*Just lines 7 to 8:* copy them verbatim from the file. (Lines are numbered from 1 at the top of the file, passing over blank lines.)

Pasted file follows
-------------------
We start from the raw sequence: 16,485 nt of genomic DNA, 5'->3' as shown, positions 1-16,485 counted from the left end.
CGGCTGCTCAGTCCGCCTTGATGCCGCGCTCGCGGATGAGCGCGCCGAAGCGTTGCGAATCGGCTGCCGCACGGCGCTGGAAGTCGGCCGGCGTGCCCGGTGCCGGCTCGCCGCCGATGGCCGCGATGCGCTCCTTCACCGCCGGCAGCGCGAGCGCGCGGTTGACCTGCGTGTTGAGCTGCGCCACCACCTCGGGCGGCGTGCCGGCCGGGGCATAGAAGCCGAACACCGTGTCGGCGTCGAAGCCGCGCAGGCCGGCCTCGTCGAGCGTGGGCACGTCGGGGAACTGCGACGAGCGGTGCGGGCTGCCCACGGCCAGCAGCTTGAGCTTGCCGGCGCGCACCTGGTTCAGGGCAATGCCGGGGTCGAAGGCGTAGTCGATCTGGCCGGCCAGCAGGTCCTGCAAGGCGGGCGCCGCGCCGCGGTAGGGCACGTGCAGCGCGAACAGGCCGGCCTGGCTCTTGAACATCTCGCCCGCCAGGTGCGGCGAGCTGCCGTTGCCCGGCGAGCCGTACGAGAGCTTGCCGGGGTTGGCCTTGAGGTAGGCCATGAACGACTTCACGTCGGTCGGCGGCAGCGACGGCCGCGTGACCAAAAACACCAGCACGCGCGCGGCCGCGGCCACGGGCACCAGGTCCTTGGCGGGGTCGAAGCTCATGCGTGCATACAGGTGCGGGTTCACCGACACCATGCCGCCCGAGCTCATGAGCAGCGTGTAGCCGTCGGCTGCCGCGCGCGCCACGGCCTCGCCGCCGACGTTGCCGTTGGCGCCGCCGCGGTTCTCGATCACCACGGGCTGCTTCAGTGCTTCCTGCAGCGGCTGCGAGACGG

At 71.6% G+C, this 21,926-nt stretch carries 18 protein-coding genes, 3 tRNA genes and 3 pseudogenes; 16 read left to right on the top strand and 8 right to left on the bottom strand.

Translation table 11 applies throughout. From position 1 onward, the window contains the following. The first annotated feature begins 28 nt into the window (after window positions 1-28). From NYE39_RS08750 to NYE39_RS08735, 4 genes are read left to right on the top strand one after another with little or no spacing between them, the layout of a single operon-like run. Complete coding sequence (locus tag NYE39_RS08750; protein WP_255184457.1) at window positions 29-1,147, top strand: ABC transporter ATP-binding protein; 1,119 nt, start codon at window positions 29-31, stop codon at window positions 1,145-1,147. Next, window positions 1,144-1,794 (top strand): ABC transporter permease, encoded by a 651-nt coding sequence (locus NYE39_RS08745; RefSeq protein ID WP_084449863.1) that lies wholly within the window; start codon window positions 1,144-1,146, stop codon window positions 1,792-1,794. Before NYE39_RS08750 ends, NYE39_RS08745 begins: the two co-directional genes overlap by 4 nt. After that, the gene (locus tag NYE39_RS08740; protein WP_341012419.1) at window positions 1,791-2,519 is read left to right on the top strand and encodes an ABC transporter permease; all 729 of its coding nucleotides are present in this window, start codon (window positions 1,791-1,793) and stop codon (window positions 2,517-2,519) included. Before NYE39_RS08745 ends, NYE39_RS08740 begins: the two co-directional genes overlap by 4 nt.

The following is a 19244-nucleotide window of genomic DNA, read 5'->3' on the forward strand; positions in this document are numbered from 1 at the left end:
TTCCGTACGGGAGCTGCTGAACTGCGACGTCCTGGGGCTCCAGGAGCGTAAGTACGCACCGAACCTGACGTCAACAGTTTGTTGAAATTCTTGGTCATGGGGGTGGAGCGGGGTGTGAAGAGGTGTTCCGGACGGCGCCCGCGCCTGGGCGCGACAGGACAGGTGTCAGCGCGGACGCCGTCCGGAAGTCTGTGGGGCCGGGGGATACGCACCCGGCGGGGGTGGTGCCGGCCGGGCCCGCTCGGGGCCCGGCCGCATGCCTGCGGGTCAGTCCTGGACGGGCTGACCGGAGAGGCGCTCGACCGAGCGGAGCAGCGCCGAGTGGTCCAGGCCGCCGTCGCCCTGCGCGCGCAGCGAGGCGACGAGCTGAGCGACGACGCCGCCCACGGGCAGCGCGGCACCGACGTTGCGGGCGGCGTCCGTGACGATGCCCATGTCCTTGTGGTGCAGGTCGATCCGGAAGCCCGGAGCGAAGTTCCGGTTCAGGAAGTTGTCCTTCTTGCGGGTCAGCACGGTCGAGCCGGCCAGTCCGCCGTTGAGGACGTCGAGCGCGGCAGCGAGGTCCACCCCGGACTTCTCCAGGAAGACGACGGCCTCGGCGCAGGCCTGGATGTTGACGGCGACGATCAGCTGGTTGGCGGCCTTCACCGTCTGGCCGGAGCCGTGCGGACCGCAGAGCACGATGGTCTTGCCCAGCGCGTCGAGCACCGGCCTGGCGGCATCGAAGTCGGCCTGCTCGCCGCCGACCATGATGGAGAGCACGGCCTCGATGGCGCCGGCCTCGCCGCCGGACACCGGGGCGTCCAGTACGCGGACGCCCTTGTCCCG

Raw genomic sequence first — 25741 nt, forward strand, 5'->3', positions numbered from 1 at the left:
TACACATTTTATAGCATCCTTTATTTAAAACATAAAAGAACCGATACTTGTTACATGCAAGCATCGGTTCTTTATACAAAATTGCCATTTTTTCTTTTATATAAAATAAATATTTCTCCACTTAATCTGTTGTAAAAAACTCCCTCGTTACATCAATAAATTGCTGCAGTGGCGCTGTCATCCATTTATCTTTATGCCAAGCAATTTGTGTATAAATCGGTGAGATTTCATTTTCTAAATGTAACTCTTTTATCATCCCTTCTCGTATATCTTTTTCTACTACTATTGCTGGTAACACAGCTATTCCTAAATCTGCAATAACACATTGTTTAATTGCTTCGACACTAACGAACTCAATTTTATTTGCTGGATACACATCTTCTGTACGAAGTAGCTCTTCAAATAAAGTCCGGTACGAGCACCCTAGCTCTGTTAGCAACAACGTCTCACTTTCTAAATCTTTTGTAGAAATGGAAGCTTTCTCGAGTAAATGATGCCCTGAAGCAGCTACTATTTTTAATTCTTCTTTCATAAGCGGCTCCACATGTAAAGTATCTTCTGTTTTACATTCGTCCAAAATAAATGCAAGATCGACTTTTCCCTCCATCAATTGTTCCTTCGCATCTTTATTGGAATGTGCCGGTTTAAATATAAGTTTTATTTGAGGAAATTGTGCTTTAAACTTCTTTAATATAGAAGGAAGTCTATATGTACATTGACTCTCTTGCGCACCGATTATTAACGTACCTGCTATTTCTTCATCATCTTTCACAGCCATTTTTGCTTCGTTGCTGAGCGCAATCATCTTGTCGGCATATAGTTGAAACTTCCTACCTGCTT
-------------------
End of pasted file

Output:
Raw genomic sequence first — 25741 nt, forward strand, 5'->3', positions numbered from 1 at the left:
TACACATTTTATAGCATCCTTTATTTAAAACATAAAAGAACCGATACTTGTTACATGCAAGCATCGGTTCTTTATACAAAATTGCCATTTTTTCTTTTATATAAAATAAATATTTCTCCACTTAATCTGTTGTAAAAAACTCCCTCGTTACATCAATAAATTGCTGCAGTGGCGCTGTCATCCATTTATCTTTATGCCAAGCAATTTGTGTATAAATCGGTGAGATTTCATTTTCTAAATGTAACTCTTTTATCATCCCTTCTCGTATATCTTTTTCTACTACTATTGCTGGTAACACAGCTATTCCTAAATCTGCAATAACACATTGTTTAATTGCTTCGACACTAACGAACTCAATTTTATTTGCTGGATACACATCTTCTGTACGAAGTAGCTCTTCAAATAAAGTCCGGTACGAGCACCCTAGCTCTGTTAGCAACAACGTCTCACTTTCTAAATCTTTTGTAGAAATGGAAGCTTTCTCGAGTAAATGATGCCCTGAAGCAGCTACTATTTTTAATTCTTCTTTCATAAGCGGCTCCACATGTAAAGTATCTTCTGTTTTACATTCGTCCAAAATAAATGCAAGATCGACTTTTCCCTCCATCAATTGTTCCTTCGCATCTTTATTGGAATGTGCCGGTTTAAATATAAGTTTTATTTGAGGAAATTGTGCTTTAAACTTCTTTAATATAGAAGGAAGTCTATATGTACATTGACTCTCTTGCGCACCGATTATTAACGTACCTGCTATTTCTTCATCATCTTTCACAGCCATTTTTGCTTCGTTGCTGAGCGCAATCATCTTGTCGGCATATAGTTGAAACTTCCTACCTGCTT